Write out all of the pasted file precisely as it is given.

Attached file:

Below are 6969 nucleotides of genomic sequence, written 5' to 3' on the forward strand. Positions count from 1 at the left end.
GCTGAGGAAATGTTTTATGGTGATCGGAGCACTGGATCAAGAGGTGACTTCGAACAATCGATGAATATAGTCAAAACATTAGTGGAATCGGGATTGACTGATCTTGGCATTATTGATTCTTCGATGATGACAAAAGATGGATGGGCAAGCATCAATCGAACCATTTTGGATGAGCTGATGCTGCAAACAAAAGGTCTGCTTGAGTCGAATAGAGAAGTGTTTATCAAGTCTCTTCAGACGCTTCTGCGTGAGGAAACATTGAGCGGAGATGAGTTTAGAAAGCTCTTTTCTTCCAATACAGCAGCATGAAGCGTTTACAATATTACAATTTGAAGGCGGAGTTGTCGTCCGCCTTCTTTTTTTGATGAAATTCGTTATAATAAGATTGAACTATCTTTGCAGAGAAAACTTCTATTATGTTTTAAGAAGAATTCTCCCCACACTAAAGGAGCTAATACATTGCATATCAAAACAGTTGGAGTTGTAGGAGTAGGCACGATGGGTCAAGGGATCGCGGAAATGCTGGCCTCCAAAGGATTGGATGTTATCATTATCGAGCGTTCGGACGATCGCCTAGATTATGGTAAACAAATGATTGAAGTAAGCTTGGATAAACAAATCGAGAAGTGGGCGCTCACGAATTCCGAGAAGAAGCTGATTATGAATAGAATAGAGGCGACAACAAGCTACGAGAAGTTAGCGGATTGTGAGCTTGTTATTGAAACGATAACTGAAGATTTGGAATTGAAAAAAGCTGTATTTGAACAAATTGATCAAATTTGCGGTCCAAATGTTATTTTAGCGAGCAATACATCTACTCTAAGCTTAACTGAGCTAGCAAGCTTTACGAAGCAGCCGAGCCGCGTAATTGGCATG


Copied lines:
Below are 6969 nucleotides of genomic sequence, written 5' to 3' on the forward strand. Positions count from 1 at the left end.
GCTGAGGAAATGTTTTATGGTGATCGGAGCACTGGATCAAGAGGTGACTTCGAACAATCGATGAATATAGTCAAAACATTAGTGGAATCGGGATTGACTGATCTTGGCATTATTGATTCTTCGATGATGACAAAAGATGGATGGGCAAGCATCAATCGAACCATTTTGGATGAGCTGATGCTGCAAACAAAAGGTCTGCTTGAGTCGAATAGAGAAGTGTTTATCAAGTCTCTTCAGACGCTTCTGCGTGAGGAAACATTGAGCGGAGATGAGTTTAGAAAGCTCTTTTCTTCCAATACAGCAGCATGAAGCGTTTACAATATTACAATTTGAAGGCGGAGTTGTCGTCCGCCTTCTTTTTTTGATGAAATTCGTTATAATAAGATTGAACTATCTTTGCAGAGAAAACTTCTATTATGTTTTAAGAAGAATTCTCCCCACACTAAAGGAGCTAATACATTGCATATCAAAACAGTTGGAGTTGTAGGAGTAGGCACGATGGGTCAAGGGATCGCGGAAATGCTGGCCTCCAAAGGATTGGATGTTATCATTATCGAGCGTTCGGACGATCGCCTAGATTATGGTAAACAAATGATTGAAGTAAGCTTGGATAAACAAATCGAGAAGTGGGCGCTCACGAATTCCGAGAAGAAGCTGATTATGAATAGAATAGAGGCGACAACAAGCTACGAGAAGTTAGCGGATTGTGAGCTTGTTATTGAAACGATAACTGAAGATTTGGAATTGAAAAAAGCTGTATTTGAACAAATTGATCAAATTTGCGGTCCAAATGTTATTTTAGCGAGCAATACATCTACTCTAAGCTTAACTGAGCTAGCAAGCTTTACGAAGCAGCCGAGCCGCGTAATTGGCATG